I encourage all of you to take action today. Get connected with your local ubuntu community as a first step because it’s full of people who have answers for *all* of these pervasive problems.
See you at the finish line!
Whether you are a conspiracy theory buff or not, it’s probably a safe bet to say that you think Google is a big and powerful global company that has the potential to do some ‘serious stuff’ if they wanted. Well, today marks a new day in history when you might want to amplify your efforts to withdraw from their ever-reaching tentacles with Google’s announcement of its ceremonial install of it’s new parent company, Alphabet.
First, what’s in a name? The word ‘alphabet’ comes from ‘alpha+beta’. On a surface level, you could say it’s the ‘AB’ of the Greek “ABC”. Alpha means ‘first’. No matter what, it means ‘beginning’. But, it also means ‘God’ – as in the God of the Christian Bible. In the book of Revelation, Jesus Himself says this “I am the Alpha and the Omega, who is, and who was, and who is to come, the Almighty”. It would have been too obvious for Google to make their parent company “alphaomega”, or perhaps they tried but they didn’t like the way the two vowels ran together in the middle… but I digress. Point here is that ‘alpha’ has a fairly well established meaning of ‘God of the Christian Bible’ or ‘Jesus Himself’. But, it doesn’t end there. What does ‘beta’ mean in our modern world? Way back it was just equivalent to the “B” in the Greek alphabet but in our world in which Google lives, ‘Beta’ means ‘testing’ or ‘the nearly-finished final product stage’ of a software code release. See this longer definition. I can’t help but reading into this new name as ‘The final stages (beta) of establishing our false position as the all-seeing eye of a god in the earth”.
Do take some time to read this fresh news release and let it sink in. One of the highlights for me was the section of the article under the heading ‘What will it actually mean?” and the response was ‘It is unclear.” Well, it’s not unclear at all. A Korean friend of mine found an article where the direct answer from Google as to why they are doing this is ‘to reduce risk’. They have created a ‘ghost company’ that will be run by the then-current selected leader who will thus control not only the current form of the company and it’s subsidiaries as we know them, but also any future venture that should fall under their interest radar.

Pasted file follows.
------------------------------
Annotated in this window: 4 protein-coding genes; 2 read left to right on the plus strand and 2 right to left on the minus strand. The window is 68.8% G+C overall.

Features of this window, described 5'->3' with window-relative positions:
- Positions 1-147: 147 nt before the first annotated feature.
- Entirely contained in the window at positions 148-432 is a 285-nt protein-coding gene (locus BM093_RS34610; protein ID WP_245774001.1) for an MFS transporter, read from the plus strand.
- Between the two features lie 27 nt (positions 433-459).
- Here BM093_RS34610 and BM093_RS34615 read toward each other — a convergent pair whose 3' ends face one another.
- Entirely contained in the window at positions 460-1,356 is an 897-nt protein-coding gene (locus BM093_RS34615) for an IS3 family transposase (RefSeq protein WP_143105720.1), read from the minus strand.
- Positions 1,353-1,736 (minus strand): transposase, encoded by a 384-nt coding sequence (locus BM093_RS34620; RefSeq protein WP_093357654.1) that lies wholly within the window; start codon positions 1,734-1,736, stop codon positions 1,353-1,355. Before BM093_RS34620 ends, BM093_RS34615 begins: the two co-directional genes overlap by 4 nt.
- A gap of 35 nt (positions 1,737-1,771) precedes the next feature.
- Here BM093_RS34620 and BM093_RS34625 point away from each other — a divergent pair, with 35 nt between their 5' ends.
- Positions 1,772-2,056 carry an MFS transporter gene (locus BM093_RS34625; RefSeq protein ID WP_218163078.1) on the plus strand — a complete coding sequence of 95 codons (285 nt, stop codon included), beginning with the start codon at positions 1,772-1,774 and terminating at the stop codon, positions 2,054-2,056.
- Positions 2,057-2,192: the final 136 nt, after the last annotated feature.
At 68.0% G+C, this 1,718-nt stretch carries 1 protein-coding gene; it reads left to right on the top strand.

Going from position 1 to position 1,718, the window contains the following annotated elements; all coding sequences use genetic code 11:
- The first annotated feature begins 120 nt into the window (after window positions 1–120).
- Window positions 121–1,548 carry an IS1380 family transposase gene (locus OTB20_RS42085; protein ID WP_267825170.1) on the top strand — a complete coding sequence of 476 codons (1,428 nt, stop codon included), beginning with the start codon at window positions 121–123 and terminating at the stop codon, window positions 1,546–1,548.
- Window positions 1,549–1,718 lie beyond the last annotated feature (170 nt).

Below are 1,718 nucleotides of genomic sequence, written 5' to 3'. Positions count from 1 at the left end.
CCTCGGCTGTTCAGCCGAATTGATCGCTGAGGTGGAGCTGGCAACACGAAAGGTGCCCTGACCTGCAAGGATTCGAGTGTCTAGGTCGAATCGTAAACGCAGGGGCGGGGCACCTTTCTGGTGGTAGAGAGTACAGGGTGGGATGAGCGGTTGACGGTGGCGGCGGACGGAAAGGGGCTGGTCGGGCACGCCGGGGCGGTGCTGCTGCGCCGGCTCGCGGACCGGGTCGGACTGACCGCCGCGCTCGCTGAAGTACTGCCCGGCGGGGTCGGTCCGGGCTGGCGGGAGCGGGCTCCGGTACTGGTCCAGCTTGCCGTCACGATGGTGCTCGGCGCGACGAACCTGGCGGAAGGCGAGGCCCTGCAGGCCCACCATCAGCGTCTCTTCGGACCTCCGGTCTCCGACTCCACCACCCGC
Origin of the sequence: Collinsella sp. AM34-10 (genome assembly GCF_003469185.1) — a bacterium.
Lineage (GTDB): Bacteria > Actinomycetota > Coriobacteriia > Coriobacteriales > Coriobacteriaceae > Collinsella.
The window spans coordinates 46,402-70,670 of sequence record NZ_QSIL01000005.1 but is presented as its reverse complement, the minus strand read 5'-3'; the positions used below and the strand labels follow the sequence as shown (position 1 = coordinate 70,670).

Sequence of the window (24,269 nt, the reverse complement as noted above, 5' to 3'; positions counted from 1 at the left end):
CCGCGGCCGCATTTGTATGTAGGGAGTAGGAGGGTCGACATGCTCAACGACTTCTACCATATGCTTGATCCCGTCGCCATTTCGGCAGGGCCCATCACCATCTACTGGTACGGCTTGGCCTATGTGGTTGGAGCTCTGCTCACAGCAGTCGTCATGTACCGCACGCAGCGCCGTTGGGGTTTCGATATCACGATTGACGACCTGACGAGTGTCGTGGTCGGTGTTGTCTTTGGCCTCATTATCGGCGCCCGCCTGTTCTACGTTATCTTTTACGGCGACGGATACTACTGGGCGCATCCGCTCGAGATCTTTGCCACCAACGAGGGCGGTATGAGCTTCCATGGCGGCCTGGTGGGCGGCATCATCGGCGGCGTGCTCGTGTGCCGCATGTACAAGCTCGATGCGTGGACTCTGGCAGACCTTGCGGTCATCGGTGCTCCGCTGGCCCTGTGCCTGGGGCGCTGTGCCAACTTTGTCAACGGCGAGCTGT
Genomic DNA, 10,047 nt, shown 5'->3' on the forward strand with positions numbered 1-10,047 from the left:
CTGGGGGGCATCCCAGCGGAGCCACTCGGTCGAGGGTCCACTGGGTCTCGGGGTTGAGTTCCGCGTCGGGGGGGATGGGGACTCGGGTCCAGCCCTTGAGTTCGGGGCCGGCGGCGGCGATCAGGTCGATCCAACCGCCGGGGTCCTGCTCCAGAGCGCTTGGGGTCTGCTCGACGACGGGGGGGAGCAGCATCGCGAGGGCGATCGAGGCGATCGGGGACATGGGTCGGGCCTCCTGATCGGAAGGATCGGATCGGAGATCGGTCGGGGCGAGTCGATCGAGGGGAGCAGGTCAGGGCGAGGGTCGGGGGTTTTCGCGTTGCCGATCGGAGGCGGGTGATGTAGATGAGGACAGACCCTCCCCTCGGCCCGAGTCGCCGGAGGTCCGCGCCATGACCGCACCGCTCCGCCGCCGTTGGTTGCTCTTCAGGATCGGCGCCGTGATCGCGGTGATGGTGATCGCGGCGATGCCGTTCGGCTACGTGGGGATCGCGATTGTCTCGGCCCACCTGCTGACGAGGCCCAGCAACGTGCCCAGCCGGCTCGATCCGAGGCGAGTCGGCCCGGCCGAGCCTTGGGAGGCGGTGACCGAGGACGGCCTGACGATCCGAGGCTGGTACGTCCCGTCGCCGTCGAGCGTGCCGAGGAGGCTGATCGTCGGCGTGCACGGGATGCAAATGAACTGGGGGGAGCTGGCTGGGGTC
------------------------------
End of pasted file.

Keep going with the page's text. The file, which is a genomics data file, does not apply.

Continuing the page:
And with ‘less risk’.
Which begs the next question: What is said protection for? What risk?
Answer: Risk of something bad happening to them.
Question: What bad thing?
Answer: They would probably say ‘bankruptcies’ but the truth is ‘a lawsuit of a very severe nature’, of course.
Question: But we can still sue the Google corporation if they do evil works, can’t we?
Answer: yes, but the people who are really responsible are now hiding behind the legal shield of ‘Alphabet’.
Question: No further questions.
This announcement is, in my opinion, the news article of the decade and its repercussions will ripple into your life if you don’t take urgent action today to free yourself from their grips.
I thought I had written some articles on this blog about de-googling your life, but apparently I hadn’t. There are some good articles out there that I followed which helped tremendously. I’ll do my best to publish stuff on this topic when I have time but take the responsibility yourself to start the job today.
It’s time to call a spade a spade.
The Real Estate Council of BC talks about the responsibility of real estate agents here. Scanning down the page there is a section dedicated to ‘fiduciary duty’. This term sound big but it’s pretty simple. Lawyers have it, too. They have to look out for the best interests of their clients and treat them in a certain way or they are in breach of that fiduciary duty. For a better definition, and an interesting historical quick read, check out the wiki page on the topic .
On the RECBC page, there is one subsections of the Fiduciary section that need to be looked at asap. That is, specifically: ‘Not misuse confidential information’ (#16).
Many people have a blase view on personal privacy and protection of their information. That’s fine. It’s your right to strip naked and change in front of your window with the curtain open at night, but don’t blame anyone when creepsters are hanging around with binoculars. In the same way, go ahead and use Facebook, Google (ie. Gmail), and Linkedin for your personal life and don’t blame anyone when your entire life is hacked or strangely creepy advertisements for dandruff control or marriage counseling start showing up on digital advertising screens when you step in elevators around town. That’s your choice.
But it’s *not* your choice if you are a real estate agent. If you expose your client’s info (like mine) to a third party, I can take your house-flipping hindquarters to court for violation of fiduciary duty and I have good reason to believe I would make a strong case and win and claim some damages.
“I would never do such a thing to my client.” Says Ms. Realtor.
I’m sitting at my desk right now looking at a Realtor’s calendar. A nice man he was. He did a good enough job. Right there on the calendar is his email address “firstname.lastname@example.org”.
Violation! All of his clients should go after him including myself.
But how did he violate the fiduciary relationship, you ask?
By using gmail to do business emails.
Shocked at my statement? Don’t be. Read this.
So if you work in a profession where you are under fiduciary law, you better abandon these email servers and any other piece of technology that syncs back to the info-scanning motherships of the world or you may be in a world of legal hurt in the next few years.